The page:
It is now generally accepted that U.S. livestock production contributes approximately 4.2 percent of the Nation’s greenhouse gas emissions, in the form of methane and oxides of nitrogen (NOX). Globally, livestock produce approximately 14.5 percent greenhouse emissions. The relative impacts of methane vs CO2 production are still hotly debated. However, the fact is, animal protein production is a significant contributor to climate change, both in the world and the U.S. There is room to improve livestock’s carbon footprint, including changes in feed, genetics and especially waste management.
Excess nutrients – nitrogen and phosphorus – lead to toxic algae blooms and dead zones in our lakes and coastal waters, poor water quality in our rivers and streams, and groundwater contamination. Severe impacts to water quality can be seen in most major U.S. watersheds, notably the Chesapeake Bay, Great Lakes and the Mississippi River Basin/Gulf of Mexico.
Nutrients come from a multitude of sources in two broad categories: point sources, with a definable discharge or emission, which are closely regulated, such as municipal sewage treatment, power plants and industrial facilities; and more-diffuse non-point sources, which are subject to much less (if any) regulation, such as storm water runoff and agriculture. Learn more about nutrients on the EPA’s website.
Nine million dairy cows, 90 million beef cattle, 60 million swine and billions of poultry in the U.S. produce more than 100 times more organic waste (and nutrients) than humans; but where human waste makes its way to a septic tank or sewage treatment plant, livestock waste is usually spread untreated on the ground for its fertilizer value.
These nutrients often overwhelm the crops’ and surrounding environment’s ability to absorb them. Excess nutrients runoff to contaminate local aquifers, lakes and rivers, as well as downstream lakes and coastal estuaries. Under the right conditions, algae blooms can form that are more frequently toxic, such as the 2014 bloom in Lake Erie that left the citizens of Toledo without water for two days. When algae blooms ultimately die off, oxygen in the water is depleted and dead zones can form. Since 1985, a dead zone has formed in the Gulf of Mexico, fueled by nutrient-laden runoff from the Mississippi River. The dead zone averages over 5,000 square miles; the largest on record was 8,776 square miles in 2017.
Runoff from livestock waste has been identified as one of the largest sources of excess nutrients in most major watersheds, including the Great Lakes and the Mississippi River Basin. More than half of the nutrient impacts from livestock come from ammonia emissions from the waste. The nitrogen in this ammonia is highly-reactive and -mobile. When it comes back down (atmospheric deposition), it ‘rains’ everywhere – forests and fields, rivers and lakes, parking lots and rooftops – where it is then picked up in storm or snowmelt runoff.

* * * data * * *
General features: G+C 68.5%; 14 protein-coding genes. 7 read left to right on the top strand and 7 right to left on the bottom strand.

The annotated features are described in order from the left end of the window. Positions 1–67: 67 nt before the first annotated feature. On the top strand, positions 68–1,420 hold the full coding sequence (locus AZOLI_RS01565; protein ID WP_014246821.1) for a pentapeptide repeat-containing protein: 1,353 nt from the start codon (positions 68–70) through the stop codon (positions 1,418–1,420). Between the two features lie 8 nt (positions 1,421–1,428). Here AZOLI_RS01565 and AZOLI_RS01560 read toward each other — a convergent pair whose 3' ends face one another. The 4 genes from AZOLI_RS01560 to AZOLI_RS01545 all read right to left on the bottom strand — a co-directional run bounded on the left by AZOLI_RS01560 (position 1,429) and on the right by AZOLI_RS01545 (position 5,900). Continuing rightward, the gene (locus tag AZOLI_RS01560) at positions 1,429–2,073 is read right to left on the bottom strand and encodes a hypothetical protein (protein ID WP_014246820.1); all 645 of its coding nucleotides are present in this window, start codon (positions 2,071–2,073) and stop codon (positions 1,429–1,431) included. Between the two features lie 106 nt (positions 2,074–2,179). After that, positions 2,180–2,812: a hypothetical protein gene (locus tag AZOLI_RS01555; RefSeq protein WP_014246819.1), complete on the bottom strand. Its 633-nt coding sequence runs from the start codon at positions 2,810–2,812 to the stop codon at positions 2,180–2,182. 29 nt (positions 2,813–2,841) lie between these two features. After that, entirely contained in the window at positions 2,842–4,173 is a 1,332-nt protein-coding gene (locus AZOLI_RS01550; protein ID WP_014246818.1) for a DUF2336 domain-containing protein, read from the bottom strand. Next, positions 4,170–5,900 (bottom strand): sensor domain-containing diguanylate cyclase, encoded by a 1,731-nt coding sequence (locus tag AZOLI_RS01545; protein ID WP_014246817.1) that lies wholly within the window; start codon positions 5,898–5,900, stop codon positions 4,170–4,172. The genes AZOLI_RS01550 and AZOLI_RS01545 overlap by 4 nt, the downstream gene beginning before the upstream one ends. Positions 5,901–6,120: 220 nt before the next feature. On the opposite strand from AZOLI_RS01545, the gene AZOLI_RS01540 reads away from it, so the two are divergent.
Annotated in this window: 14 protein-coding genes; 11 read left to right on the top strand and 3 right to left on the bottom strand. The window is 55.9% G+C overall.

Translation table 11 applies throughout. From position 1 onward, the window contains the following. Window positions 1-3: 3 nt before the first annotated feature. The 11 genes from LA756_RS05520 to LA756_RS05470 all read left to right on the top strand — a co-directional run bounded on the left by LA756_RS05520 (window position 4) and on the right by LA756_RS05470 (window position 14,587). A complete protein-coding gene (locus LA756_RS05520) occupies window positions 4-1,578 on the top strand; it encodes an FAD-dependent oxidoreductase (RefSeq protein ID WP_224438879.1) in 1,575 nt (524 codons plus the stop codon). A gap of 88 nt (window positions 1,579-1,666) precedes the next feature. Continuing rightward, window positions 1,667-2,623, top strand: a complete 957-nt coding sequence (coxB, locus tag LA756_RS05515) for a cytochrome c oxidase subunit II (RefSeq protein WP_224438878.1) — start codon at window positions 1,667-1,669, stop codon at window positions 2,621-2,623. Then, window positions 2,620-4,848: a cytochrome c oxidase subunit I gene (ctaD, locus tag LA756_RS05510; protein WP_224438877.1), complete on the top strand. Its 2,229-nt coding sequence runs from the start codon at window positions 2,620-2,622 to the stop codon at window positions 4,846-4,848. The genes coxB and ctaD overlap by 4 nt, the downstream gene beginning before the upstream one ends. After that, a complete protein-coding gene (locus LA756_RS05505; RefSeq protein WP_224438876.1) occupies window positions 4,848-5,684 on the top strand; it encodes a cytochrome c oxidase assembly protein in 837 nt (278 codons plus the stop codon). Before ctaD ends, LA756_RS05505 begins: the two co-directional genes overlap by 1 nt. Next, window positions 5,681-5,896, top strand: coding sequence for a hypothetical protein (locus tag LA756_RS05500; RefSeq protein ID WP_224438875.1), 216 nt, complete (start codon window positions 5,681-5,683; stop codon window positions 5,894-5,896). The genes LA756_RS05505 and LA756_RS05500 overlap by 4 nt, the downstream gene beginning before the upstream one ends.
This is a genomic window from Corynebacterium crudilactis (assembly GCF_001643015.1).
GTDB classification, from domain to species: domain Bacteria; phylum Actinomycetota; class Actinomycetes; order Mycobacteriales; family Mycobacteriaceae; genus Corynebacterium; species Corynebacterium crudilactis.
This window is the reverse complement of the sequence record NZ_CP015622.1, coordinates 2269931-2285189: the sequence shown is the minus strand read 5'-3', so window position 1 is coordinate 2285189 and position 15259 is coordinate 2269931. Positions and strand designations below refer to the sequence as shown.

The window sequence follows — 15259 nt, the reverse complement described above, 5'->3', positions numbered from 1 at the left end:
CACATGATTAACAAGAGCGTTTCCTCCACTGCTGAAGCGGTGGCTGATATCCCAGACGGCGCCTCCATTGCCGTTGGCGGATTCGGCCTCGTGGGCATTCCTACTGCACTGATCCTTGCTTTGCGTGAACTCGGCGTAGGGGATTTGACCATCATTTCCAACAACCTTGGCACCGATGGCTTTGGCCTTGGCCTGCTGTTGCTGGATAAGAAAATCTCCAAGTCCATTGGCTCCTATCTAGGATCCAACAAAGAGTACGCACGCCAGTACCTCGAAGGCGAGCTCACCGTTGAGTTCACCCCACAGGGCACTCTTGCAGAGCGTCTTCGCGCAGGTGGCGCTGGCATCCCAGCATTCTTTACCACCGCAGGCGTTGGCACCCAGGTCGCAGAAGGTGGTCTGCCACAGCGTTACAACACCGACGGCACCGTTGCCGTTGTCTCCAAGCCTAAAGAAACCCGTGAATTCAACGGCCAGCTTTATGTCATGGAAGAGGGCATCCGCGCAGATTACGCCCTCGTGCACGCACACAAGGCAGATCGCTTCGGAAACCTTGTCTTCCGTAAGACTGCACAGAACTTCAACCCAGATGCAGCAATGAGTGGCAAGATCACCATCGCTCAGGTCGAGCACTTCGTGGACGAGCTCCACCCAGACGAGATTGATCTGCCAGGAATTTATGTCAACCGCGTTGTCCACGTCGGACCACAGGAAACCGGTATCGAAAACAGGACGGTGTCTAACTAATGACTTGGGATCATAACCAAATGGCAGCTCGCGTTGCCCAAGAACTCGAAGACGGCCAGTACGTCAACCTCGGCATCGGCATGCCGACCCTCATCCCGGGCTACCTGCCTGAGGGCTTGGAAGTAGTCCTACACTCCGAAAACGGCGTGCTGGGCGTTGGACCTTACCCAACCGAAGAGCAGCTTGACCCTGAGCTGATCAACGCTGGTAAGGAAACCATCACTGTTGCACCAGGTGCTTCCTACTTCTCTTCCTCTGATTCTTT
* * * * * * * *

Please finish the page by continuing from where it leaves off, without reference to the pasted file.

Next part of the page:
According to the US EPA’s National Rivers and Streams Assessment 2008-2009, over 55 percent of our nations rivers and streams are in poor biological health, the most widespread problem being nitrogen and phosphorus. Weed-choked waterways, fish kills, loss of aquatic insects that are a critical part of the food chain, and loss of overall biodiversity are all symptoms of excess nutrients. US EPA considers excess nutrients “one of America’s most widespread, costly and challenging environmental problems”. A 2015 Veolia and International Food and Policy Research report draws a similar conclusion for the world.
The Chesapeake Bay is one of the most nutrient-polluted estuaries in the United States, mostly due to nitrogen, phosphorus and sediment runoff from agriculture. The Bay has suffered steep declines of oyster, crab and fish populations, reduced visibility and underwater grasses, and annual dead zones.
The Chesapeake Bay suffering a severe algal bloom near Hampton Roads, Virginia, in August, 2009. (Virginia Pilot)
The Chesapeake is also one of the most closely monitored and studied watersheds in the country. In 2009, after many years of failed voluntary programs, the US EPA implemented watershed-wide regulation (TMDL – total maximum daily load) under Executive Order, requiring substantial reductions of nitrogen, phosphorus and sediment from the six Bay states and Washington, D.C. And it is working. While progress has been painfully slow, it is clear that if the nutrient load is reduced, the watershed will improve.
Environmental and economic studies of the Chesapeake Bay demonstrate that a successful and affordable nutrient control strategy must address agriculture and livestock waste, as it must in most nutrient-impaired watersheds in the U.S. The strategies and policies now being developed to restore water quality in the Chesapeake Bay will create a model that can be adopted by the more than 30 states facing tremendous costs to reduce excess nutrients.